Nashville’s Church of Scientology saw a whirlwind of activity during 2016. Parishioners will gather on New Year’s Eve to celebrate a year of accomplishments and look forward to the coming months.
The Nashville Church of Scientology has much to celebrate as 2016 comes to a close. Scientologists will look back on the time spent on programs aimed at drug reform, literacy, and improving morality across cultures, during a special celebration on New Year’s Eve.
The Nashville Church began the year as an organizing partner with other community leaders and pastors for the annual march and convocation for MLK Day. Next, the Church hosted an event to commemorate International Holocaust Remembrance Day while also revealing “the Men Behind Hitler.”
In the spring, the Church was happy to host a Survival Training workshop geared toward understanding how to prepare for and act in times of disaster with leading professionals on the subject; a Fitness Fair to help educate the community how to be healthy, happy and drug-free; an educational meeting on improving the environment; and a community gathering for International Friendship Day which had 60 guests of diverse faiths, cultures, and races all together overcoming stereotypes and other obstacles to friendship.
The church hosted a forty member group from Historic Nashville Inc., for a tour, as well as nearly thirty students from Middle Tennessee State University.
During summer, the church held an anniversary celebration for thirty-one years in Music City with a large-scale gala where community guests, parishioners and friends were able to recognize members’ achievements and look forward to the many years ahead. In September, the church held a forum on domestic violence for the International Day of Peace on the theme: Know Your Rights and Survive—Overcoming Domestic Violence, where local experts talked about the problem and things people can do to help victims. Also for International Day of Peace, Pastor of the Church, Rev. Brian Fesler, participated in an interfaith service at Fisk University to promote peace and dedicate a peace pole on Fisk campus.
Church members spent several months distributing copies of L. Ron Hubbard’s booklet The Way to Happiness, working with people who have been abused in the field of mental health, and promoting human rights messages across Middle Tennessee.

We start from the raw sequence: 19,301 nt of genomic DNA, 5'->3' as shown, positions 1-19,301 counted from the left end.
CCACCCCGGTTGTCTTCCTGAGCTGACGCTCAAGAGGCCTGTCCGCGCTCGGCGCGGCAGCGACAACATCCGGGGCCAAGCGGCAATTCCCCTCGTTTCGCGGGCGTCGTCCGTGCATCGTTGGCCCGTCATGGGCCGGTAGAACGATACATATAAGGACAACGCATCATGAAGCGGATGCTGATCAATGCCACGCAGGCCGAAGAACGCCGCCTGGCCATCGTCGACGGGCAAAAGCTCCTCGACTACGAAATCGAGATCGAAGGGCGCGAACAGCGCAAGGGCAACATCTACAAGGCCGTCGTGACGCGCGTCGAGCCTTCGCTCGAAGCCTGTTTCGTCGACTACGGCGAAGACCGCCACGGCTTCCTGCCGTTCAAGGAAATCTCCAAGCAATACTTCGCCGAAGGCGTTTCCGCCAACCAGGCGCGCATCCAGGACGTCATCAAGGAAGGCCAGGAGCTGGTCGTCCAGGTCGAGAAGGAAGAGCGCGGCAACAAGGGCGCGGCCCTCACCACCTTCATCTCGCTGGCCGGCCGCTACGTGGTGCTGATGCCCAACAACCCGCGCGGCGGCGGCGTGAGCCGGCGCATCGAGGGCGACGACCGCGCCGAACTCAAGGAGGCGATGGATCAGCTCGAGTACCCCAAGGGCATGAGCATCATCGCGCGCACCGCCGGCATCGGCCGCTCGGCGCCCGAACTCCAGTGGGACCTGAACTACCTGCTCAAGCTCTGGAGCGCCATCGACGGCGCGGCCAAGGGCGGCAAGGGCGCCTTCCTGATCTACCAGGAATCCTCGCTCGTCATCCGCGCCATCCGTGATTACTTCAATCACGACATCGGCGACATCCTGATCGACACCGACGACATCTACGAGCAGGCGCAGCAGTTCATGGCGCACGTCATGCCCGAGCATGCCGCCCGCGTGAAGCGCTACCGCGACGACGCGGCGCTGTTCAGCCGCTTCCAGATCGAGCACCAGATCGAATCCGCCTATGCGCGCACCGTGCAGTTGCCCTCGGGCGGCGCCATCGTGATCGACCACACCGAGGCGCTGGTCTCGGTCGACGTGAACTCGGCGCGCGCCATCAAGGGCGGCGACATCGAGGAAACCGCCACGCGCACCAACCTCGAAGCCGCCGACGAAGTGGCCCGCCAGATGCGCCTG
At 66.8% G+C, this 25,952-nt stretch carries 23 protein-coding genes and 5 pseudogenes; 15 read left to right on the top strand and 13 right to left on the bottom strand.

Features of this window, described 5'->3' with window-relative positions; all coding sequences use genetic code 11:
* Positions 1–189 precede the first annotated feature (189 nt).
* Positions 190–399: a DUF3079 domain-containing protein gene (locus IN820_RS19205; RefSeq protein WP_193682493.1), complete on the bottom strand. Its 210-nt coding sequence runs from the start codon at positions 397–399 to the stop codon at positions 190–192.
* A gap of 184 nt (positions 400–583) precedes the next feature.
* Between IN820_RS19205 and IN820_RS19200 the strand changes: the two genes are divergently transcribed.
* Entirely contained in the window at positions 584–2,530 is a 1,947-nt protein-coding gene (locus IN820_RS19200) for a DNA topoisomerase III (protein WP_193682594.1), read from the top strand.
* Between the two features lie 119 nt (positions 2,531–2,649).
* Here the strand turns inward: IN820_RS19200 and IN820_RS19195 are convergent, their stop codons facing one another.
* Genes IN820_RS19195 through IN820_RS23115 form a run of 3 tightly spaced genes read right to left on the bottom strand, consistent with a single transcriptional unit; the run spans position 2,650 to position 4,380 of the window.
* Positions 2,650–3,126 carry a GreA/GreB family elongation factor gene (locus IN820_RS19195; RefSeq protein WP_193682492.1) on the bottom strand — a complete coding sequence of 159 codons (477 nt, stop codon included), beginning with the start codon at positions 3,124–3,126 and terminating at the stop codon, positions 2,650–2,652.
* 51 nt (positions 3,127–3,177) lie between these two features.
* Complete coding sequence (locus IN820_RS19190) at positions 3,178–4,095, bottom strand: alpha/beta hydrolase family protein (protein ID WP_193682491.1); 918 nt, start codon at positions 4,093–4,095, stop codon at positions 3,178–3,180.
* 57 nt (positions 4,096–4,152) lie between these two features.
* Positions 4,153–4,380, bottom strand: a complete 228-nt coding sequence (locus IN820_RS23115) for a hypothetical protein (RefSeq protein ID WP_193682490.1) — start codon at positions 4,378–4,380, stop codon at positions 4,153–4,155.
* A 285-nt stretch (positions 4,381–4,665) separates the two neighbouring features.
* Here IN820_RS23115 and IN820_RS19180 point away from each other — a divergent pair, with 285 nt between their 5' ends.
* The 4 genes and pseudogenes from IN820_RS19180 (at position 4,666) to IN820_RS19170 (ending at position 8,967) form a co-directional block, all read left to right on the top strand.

In October, church members held a series of events for Red Ribbon Week, a week meant to promote drug-free living. These events included booklet distributions of the Truth About Drugs booklet, educational seminars and one-on-one meetings to enlighten leaders on the materials.
In November, the Church hosted the annual Artlightenment art and film festival, which this year was themed “America: It’s Cultures and Influences.” In its eighth year, this was the most successful to date in terms of the attendance and number of artists participating, both locally and internationally. The festival included a film festival, fashion show as well as having a plethora of fine art, painting and photography displays.
In December, the Church worked with local and state government agencies and non-profit organizations to plan the Tennessee Celebration of International Human Rights Day. During the celebration, human rights advocates were awarded for their service to the community.
Church pastor Rev. Brian Fesler said, "2016 was an amazing year. I’m extremely proud of the work our members are doing in and with the community. We are very excited about 2017, and will be expanding our programs exponentially in alignment with our mother Church’s international approach." For more information about Scientology, visit www.scientology-ccnashville.org.